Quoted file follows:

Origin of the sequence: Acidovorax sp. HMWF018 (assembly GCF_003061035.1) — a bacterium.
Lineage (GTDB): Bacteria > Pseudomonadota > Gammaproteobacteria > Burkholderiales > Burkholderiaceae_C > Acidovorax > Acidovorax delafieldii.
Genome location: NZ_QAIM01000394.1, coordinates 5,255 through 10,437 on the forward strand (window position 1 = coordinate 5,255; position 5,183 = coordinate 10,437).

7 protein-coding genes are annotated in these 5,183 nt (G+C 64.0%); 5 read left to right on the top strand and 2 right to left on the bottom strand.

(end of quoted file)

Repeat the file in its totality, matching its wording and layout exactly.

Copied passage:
Origin of the sequence: Acidovorax sp. HMWF018 (assembly GCF_003061035.1) — a bacterium.
Lineage (GTDB): Bacteria > Pseudomonadota > Gammaproteobacteria > Burkholderiales > Burkholderiaceae_C > Acidovorax > Acidovorax delafieldii.
Genome location: NZ_QAIM01000394.1, coordinates 5,255 through 10,437 on the forward strand (window position 1 = coordinate 5,255; position 5,183 = coordinate 10,437).

7 protein-coding genes are annotated in these 5,183 nt (G+C 64.0%); 5 read left to right on the top strand and 2 right to left on the bottom strand.